If this is an attempt on Assad’s part to show democratic spirit, it is a weak one. The two opposing candidates, whittled down from the twenty-four who initially registered, are virtual unknowns.

“The two others are just supporters for Bashar,” said Dr. Abu Ali, a surgeon who has worked in a field hospital in Idlib since the start of the armed conflict. “It’s like a trick. If you go to the regime areas, you will not see any campaign posters for these two—just for Bashar.”

This is not the democracy that those early protesters were hoping for when they first took to the streets three long years ago. Since then, of course, those protests have been swamped by an armed insurgency that then morphed into a grotesque and seemingly intractable armed conflict. But in the past few weeks, civil activists have once again been taking a leading role as the voice of the opposition.

“Turning it into an armed conflict was one of the most fatal mistakes of the revolution,” said Sami, one of the founders of the Don’t Vote, Raise Your Voice campaign that has been running on social media in the weeks running up to the election, when we spoke on Skype two days before polling day. Made up of civilian activists inside Damascus and operating wholly in secret, its members urged Syrians living in regime-controlled areas to withhold their vote as a form of protest against the deeply flawed presidential contest. In both method and message, it harked back to the earliest days of the uprising.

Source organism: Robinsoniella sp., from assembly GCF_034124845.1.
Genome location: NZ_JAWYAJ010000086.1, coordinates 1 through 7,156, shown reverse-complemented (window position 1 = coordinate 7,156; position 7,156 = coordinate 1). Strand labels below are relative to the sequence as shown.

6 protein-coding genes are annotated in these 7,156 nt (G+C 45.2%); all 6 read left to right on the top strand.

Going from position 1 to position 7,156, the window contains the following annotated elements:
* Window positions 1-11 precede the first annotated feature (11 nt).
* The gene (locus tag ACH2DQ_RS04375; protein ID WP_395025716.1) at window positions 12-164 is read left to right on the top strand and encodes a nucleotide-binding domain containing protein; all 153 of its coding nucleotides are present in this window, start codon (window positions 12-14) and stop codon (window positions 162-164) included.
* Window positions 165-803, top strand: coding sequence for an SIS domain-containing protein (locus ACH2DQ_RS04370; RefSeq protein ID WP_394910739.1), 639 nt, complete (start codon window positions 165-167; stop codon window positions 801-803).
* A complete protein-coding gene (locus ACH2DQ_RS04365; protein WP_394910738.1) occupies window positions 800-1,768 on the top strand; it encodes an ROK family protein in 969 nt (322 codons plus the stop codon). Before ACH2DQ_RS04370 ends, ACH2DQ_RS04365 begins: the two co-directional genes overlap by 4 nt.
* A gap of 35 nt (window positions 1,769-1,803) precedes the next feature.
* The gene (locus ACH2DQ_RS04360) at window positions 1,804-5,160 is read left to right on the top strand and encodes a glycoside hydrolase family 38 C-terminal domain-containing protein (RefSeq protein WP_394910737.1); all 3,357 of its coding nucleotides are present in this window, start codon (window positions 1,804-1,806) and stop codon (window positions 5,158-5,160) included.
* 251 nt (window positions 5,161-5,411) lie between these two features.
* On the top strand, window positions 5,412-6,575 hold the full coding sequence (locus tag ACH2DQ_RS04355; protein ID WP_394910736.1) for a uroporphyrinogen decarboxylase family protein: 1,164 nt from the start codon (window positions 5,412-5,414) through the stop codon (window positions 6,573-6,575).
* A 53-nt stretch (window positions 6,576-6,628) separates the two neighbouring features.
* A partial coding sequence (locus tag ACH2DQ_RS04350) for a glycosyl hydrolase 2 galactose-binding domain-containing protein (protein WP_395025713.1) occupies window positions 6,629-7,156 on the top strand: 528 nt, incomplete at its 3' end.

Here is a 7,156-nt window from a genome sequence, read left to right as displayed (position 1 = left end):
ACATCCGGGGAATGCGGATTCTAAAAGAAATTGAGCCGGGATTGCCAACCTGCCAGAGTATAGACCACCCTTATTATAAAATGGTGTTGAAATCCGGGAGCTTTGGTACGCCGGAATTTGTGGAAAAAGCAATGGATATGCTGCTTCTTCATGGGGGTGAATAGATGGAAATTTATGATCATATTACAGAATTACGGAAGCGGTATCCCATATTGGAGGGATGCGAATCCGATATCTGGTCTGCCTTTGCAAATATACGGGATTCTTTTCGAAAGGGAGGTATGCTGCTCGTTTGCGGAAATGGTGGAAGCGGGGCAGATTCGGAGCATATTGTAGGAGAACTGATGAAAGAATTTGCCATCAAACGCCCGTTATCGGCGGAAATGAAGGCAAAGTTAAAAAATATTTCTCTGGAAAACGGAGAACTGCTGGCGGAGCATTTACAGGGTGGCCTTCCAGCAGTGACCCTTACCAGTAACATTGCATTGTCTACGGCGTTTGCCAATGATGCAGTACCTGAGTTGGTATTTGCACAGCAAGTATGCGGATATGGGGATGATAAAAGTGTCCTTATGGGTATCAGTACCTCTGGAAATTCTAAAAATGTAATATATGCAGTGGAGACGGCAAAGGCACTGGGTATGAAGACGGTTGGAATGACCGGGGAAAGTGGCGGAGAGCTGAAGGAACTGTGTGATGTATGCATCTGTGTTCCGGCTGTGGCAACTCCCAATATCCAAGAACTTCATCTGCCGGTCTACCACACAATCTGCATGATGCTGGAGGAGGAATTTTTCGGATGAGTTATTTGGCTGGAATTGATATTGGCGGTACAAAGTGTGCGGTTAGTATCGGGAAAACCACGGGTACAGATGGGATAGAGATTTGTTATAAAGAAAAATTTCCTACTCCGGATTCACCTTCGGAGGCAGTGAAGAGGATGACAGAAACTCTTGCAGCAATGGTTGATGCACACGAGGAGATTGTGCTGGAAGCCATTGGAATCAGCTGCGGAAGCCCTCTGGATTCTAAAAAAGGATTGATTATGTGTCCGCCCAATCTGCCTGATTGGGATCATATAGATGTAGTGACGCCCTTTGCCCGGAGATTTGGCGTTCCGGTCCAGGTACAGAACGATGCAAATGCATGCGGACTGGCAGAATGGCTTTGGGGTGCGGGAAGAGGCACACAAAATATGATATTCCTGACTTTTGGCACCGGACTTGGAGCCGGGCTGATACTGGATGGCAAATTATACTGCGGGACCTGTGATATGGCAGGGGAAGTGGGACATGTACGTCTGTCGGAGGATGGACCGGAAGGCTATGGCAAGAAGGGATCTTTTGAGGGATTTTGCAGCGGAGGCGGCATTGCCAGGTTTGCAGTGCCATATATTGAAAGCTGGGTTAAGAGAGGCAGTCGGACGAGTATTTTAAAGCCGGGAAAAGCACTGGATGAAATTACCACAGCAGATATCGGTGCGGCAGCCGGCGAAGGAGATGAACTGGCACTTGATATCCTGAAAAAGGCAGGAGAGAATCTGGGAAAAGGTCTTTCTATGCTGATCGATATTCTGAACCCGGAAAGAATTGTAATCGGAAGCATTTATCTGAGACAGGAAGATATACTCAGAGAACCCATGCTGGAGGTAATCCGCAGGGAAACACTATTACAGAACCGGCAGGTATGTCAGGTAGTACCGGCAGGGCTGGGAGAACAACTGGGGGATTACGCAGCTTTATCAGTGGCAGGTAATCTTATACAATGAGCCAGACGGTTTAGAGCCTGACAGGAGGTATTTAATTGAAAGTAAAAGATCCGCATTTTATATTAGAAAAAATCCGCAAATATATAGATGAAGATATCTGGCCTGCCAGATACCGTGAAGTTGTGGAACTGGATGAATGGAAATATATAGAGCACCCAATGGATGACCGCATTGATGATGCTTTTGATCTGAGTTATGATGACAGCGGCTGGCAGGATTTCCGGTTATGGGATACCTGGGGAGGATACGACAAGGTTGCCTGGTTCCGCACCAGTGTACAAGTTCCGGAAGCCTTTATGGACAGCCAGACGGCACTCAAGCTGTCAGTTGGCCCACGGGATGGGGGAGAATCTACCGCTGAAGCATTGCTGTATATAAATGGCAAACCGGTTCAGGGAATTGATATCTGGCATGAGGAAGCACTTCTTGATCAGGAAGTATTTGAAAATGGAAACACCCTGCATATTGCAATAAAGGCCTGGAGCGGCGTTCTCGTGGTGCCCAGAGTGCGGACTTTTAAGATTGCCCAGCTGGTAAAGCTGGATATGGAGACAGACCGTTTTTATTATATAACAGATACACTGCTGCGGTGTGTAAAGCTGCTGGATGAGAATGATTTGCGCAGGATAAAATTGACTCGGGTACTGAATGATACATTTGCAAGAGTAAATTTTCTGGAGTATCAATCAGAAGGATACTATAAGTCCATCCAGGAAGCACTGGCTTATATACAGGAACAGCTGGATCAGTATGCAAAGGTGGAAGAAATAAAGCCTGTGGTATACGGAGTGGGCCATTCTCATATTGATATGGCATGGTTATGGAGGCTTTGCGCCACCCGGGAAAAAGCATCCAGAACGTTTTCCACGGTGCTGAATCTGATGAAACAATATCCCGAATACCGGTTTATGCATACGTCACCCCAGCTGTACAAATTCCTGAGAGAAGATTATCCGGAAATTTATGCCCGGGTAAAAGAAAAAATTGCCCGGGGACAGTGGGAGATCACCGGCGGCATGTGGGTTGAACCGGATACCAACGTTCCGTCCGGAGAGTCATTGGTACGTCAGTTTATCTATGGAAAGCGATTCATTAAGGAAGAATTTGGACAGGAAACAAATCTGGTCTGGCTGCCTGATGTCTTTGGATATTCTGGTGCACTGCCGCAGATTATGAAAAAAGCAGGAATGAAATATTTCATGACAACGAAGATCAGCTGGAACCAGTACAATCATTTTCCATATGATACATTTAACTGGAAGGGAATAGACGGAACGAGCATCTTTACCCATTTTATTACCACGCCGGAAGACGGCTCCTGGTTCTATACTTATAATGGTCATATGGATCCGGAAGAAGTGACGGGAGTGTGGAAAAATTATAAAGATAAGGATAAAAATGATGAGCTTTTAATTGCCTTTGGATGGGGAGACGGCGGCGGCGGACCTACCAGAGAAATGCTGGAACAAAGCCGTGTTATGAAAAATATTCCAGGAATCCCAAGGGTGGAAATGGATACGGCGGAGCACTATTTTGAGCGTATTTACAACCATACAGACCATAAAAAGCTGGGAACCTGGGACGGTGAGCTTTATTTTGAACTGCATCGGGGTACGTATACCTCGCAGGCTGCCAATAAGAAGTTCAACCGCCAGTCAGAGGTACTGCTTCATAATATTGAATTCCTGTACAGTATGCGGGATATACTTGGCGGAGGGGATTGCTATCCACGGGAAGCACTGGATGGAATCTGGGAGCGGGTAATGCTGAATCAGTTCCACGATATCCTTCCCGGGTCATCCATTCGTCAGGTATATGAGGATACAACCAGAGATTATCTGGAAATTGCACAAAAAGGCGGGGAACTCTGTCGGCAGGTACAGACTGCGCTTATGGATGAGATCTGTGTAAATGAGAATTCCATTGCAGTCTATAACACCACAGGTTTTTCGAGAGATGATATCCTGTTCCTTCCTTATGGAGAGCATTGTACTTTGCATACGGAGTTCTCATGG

“The alternative to Assad is the moderate opposition, not the moderate armed opposition, but the moderate opposition that has preserved its political program and path, and has always called for a peaceful solution,” said Sami. “That’s the path to take right now, because we know that the armed conflict will not result in anything positive. The government cannot succeed militarily, and nor can the opposition.”

This election takes place in the strangest and most brutal of circumstances. As the first voting slips are dropped into the ballot boxes, the regime’s forces will continue to drop barrels bombs on Aleppo, and refugees will continue to pour over the borders. The disenfranchised are also the displaced, the disillusioned and the destroyed—the very people who have lost the most at Assad’s hands in the past three years.

“If you had a president like Bashar, would you vote for him again?” asked Dr. Abu Ali. “How can I vote for my killer?”

Hannah Lucinda Smith

Hannah Lucinda Smith

Hannah Lucinda Smith is a freelance journalist who has worked on a number of high-profile investigations for Channel 4 and the BBC. Her recent work has seen her gain access to inner city gangs, sex workers and the British far right. She has traveled to Kosovo, Syria and Brazil to report on human rights issues. She lives in London.